I’ve been thinking about the future of scholarly publishing rather intensely for the past year or so. Before then, I was simply an individual scholar pursuing my own career, trying to make the best of not only a changing landscape (in terms of what remains print and what goes digital) but also a bewildering interdisciplinary landscape — a humanist who studies material culture that isn’t conventionally artwork has to search a lot of niches.
I got more involved in the future of scholarly publishing, which is a phrase I’m going to stick with for the time being, when I was asked to sit on the Publications Committee of the American Folklore Society. My participation in that group led to the development of a plan for a new website (set to “go live” on May 1) of which I now find myself editor. Since then I have become my university’s liaison to [Project Bamboo][pb], a [Mellon Foundation][mf] initiative to develop a digital infrastructure for humanities research.
So I’ve spent a fair amount of thinking about scholarly publishing from an institutional perspective, but now I want to re-turn the tables and think again from an individual perspective. My thinking really began with a simple forecast — and one I should be sure to emphasize that is only my own and does not in any way reflect the American Folklore Society or my own position as editor of the new site: that the *Journal of American Folklore* will one day simply be absorbed into the larger communications platform that the Society maintains.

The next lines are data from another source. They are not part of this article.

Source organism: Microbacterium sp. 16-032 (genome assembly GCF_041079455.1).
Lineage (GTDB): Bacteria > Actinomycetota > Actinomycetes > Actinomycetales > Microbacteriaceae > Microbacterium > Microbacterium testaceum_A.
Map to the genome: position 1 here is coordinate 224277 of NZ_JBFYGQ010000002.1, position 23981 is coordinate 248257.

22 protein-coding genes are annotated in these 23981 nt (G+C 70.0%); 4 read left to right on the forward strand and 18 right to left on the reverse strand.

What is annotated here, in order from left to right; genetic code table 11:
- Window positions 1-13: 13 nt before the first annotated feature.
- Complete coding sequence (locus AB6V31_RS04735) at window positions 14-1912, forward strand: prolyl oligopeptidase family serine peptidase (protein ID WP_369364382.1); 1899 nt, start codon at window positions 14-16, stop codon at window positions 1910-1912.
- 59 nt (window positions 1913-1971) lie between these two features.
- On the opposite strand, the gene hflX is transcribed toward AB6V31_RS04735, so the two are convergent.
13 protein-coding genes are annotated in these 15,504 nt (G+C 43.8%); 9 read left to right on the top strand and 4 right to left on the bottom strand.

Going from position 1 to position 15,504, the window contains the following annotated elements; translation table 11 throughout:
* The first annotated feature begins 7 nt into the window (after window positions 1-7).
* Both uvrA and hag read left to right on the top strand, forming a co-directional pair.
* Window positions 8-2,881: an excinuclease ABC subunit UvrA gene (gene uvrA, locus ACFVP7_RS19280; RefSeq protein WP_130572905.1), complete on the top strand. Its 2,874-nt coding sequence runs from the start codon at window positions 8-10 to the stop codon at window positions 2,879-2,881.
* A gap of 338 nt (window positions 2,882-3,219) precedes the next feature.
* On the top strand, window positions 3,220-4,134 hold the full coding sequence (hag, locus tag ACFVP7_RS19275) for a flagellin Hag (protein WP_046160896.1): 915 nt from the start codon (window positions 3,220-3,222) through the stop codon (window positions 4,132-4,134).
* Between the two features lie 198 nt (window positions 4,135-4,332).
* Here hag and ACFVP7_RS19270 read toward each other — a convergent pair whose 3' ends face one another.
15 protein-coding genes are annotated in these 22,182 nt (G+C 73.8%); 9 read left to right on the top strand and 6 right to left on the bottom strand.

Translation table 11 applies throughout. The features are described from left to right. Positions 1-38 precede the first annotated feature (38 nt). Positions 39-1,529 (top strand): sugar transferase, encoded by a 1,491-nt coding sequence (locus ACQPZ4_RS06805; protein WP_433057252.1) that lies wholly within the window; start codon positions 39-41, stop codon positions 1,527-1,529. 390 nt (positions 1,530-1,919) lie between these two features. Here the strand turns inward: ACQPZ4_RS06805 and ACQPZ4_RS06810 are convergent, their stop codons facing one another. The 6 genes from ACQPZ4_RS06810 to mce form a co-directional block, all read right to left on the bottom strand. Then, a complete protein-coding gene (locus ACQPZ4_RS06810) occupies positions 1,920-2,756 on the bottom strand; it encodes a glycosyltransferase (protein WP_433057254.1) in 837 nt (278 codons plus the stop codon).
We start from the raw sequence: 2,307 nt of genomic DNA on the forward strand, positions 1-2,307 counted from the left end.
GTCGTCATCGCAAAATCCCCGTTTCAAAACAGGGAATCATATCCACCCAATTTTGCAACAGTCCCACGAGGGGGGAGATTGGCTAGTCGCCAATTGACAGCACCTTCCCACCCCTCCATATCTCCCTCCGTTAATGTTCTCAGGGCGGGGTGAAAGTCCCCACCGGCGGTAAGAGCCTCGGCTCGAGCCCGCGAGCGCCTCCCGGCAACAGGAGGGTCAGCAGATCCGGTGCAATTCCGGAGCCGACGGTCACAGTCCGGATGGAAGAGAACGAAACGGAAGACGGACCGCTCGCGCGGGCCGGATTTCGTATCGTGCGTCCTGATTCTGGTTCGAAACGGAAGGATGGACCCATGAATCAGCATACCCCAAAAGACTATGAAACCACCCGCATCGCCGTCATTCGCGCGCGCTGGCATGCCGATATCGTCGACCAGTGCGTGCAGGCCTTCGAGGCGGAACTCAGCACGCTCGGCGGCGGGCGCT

How did I arrive at that forecast? I imagined the publication/communication landscape of the future from the point of view of an individual scholar. From the point of the view of the individual practitioner — we’ll leave groups for another time — there are three obvious places where one’s work should be featured:
* A personal site
* An employer’s site
* A professional organization’s site
Or, to concretize things a bit. There are three places an interested reader should be able to go to find my work:
* [*my personal site* ](http://johnlaudun.org/) (`http://johnlaudun.org/`)
* [*my university faculty page* ](http://www.ucs.louisiana.edu/~jjl5766/) (`http://www.ucs.louisiana.edu/~jjl5766/`), which should have a human-readable address like this:
* Or [*my member page of my professional organization* ](http://afsnet.org/) (`http://americanfolkloresociety/members/johnlaudun`) — that link is only to the current AFS website, which doesn’t have anything like what I’m writing about here.
Publishing, or cross-linking, to those three pages should be a central part of my work-flow as a scholar. Two of those three allow for *green* sources and the third for *gold*.